Adolescent risk assessment; risk behavior; University of Michigan Health System; questionnaire
Medicine and Health Sciences
Adolescents are often likely to engage in perilous behaviors during their transitional years from youth to adulthood. Nearly 75% of the primary causes of death in the adolescent population are of preventable causes. In order to address the harmful issues facing this young population today, researchers at the University of Michigan developed the Rapid Assessment for Adolescent Preventive Services (RAAPS), a 21-question risk screening examination that identifies the behaviors contributing the most to adolescent morbidity, mortality, and social problems.
Over the course of this study, beginning in 2015, researchers utilized the RAAPS to gather data from University of Michigan Health System (UMHS) health clinics around Southeast Michigan. Clinic patients between the ages of 11 and 21 were administered the questionnaire as part of their primary care visit. The simple yes/no structure of each question allowed for a straightforward entry of data that could be analyzed to compare different factors affecting adolescents. Data from the assessment was entered into the Statistical Package for the Social Sciences (SPSS) statistical software for an in-depth analysis by researchers through the use of the Chi-squared test for categorical variables.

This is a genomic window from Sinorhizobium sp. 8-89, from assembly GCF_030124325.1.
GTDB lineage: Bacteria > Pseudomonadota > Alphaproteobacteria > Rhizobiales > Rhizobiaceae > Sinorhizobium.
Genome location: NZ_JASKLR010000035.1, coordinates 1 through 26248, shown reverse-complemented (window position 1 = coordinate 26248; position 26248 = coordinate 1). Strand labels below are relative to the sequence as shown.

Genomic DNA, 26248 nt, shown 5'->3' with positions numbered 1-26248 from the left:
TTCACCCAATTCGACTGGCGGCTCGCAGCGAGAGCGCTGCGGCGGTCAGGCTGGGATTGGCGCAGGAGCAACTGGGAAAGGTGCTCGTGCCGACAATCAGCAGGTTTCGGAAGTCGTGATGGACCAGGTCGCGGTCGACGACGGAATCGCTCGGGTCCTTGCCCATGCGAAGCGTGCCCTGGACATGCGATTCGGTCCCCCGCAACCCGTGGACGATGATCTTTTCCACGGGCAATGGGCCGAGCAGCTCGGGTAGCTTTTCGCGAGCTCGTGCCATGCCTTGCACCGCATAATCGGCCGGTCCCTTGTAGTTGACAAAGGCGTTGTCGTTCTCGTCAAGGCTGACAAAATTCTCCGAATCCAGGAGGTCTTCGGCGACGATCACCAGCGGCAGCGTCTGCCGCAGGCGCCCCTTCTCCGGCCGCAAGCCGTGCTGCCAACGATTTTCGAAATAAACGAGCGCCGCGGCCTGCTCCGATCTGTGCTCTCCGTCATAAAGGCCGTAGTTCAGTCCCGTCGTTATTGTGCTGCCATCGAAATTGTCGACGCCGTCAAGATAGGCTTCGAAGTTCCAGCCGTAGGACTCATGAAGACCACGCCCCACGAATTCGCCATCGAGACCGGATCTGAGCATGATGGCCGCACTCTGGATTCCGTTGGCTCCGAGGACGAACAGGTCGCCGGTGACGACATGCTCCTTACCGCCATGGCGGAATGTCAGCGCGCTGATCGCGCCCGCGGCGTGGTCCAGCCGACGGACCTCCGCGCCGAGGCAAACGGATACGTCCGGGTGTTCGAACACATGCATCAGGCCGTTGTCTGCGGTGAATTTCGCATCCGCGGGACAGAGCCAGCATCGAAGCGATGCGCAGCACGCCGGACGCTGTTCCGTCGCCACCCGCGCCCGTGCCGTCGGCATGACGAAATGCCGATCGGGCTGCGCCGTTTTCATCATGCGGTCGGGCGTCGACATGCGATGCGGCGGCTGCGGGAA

Results regarding the data obtained from the assessment are still pending at the time of abstract submission; however, it is predicted that significant indications of harmful behavior will be linked to factors such as sexual orientation and/or median household income-level. These findings may suggest a new direction in which physicians can address issues for adolescents who identify with certain characteristics.
Patel, Niral and Blackwood, MD, PhD, Roland Alexander
"Assessing Indications of Riskiness in Adolescents,"
Journal of Health Disparities Research and Practice: Vol. 12:
4, Article 14.
Available at: https://digitalscholarship.unlv.edu/jhdrp/vol12/iss4/14